Table 1

Summary of the top findings from 3 genome-wide association studies of lithium response

SNP identifier


Implicated gene



Chen et al. [41]




5.50 × 10−37

Discovery cohort

Hou et al. [49]




1·37 × 10–8

European/Asian ancestry cohorts combined




1·31 × 10–8

European/Asian ancestry cohorts combined




3·31 × 10–9

European/Asian ancestry cohorts combined




3·50 × 10–9

European/Asian ancestry cohorts combined




5·26 × 10–7

European cohort alone




7·01 × 10–7

European cohort alone




5·44 × 10–7

European cohort alone

Song et al. [46, 47]



PTS,<space> PLET1

1.22 × 10−9

Corrigenda p-value




7.59 × 10−7

Corrigenda p-value

p-Values in bold indicate genome-wide significant findings


It is evident that research findings in the last few years have sharpened our resolution of the processes that are affected by lithium treatment in the context of bipolar pathology. Results from differentiated iPS cells have been the most perceptive—revealing disorder-associated protein and electrophysiological changes that are reversed by lithium and distinguish patient response profiles. Such cells will be vital tools to help bridge the biological gap between the known genetic factors controlling lithium response and quantifiable electrophysiology. With current advances in microfluidic devices that model neural networks and the emergence of organoid production, we may soon be able to examine lithium’s effects at higher functional levels: brain structural changes and the connectivity changes that might underlie its mood stabilizing activities. Genomic studies, however, are still on a cusp—mirroring the state of complex disease gene identification some 5 years ago, immediately before meta-analyses pushed case numbers into the high thousands and unleashed a torrent of significant SNP findings. Doubtless that will come, and in the meantime we should be cautious not to over-interpret. Ultimately, the hope is that the genomic Venn diagram of lithium response and bipolar disorder risk will overlap in a restricted but insightful manner and, in this way, give drug companies clear direction for the development of equally potent but safer alternatives to lithium.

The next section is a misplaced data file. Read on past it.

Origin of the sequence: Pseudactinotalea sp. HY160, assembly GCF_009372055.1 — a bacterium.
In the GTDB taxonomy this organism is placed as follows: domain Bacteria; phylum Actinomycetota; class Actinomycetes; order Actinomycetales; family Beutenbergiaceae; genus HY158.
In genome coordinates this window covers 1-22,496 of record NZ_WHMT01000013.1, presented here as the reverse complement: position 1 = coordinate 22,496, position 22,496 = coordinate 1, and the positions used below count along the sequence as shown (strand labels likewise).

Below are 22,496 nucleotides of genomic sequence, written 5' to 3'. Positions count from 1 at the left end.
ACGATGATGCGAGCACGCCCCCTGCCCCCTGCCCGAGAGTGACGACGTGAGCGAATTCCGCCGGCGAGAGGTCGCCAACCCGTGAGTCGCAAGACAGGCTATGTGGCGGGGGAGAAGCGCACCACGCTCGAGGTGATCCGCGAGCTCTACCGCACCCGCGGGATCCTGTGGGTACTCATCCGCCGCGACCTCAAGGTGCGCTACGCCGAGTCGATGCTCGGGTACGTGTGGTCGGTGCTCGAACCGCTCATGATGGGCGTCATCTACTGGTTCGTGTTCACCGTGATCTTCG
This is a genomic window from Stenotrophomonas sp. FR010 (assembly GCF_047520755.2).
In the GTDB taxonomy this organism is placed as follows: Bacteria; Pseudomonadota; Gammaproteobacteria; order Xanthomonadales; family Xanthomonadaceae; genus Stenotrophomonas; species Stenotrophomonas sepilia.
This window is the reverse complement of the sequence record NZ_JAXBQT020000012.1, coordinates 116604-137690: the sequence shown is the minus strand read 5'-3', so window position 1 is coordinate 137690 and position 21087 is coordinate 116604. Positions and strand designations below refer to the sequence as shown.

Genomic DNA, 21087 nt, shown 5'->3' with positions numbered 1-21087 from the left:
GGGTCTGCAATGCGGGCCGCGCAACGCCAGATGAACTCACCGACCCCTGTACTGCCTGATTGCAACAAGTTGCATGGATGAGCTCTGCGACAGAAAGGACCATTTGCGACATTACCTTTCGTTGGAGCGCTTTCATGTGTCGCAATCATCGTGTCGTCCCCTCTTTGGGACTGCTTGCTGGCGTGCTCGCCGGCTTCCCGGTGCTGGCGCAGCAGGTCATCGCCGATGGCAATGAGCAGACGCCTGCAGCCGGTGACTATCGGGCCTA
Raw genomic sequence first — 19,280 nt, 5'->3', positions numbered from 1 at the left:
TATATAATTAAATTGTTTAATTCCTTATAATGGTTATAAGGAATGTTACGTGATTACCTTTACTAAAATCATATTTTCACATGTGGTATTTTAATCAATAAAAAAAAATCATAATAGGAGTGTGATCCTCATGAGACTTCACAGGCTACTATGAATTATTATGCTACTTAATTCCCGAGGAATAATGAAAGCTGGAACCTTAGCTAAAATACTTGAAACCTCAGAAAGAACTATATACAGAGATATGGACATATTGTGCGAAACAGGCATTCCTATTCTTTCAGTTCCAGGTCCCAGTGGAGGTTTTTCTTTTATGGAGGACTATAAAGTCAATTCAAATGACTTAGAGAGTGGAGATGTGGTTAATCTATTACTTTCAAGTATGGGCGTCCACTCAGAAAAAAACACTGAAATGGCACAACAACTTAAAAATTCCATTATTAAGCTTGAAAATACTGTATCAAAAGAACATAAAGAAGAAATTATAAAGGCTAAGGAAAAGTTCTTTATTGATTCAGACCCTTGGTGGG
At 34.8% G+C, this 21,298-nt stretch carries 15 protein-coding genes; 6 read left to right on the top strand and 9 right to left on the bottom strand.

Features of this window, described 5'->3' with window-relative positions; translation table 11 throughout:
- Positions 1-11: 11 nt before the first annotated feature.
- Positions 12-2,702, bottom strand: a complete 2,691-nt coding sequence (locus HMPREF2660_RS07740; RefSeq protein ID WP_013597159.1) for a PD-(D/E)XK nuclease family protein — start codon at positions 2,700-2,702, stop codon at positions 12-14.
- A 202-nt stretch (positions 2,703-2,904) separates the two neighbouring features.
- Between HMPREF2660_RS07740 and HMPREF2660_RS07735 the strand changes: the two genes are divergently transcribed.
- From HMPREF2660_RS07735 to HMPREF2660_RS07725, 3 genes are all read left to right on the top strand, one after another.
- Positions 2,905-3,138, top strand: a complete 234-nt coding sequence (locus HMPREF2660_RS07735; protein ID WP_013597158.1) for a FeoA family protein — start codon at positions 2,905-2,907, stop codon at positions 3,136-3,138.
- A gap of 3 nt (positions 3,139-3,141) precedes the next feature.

Supplementary material

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Open Access This article is distributed under the terms of the Creative Commons Attribution 4.0 International License (, which permits unrestricted use, distribution, and reproduction in any medium, provided you give appropriate credit to the original author(s) and the source, provide a link to the Creative Commons license, and indicate if changes were made.

Authors and Affiliations

  1. 1.Strathclyde Institute of Pharmacy and Biomedical SciencesUniversity of StrathclydeGlasgowUK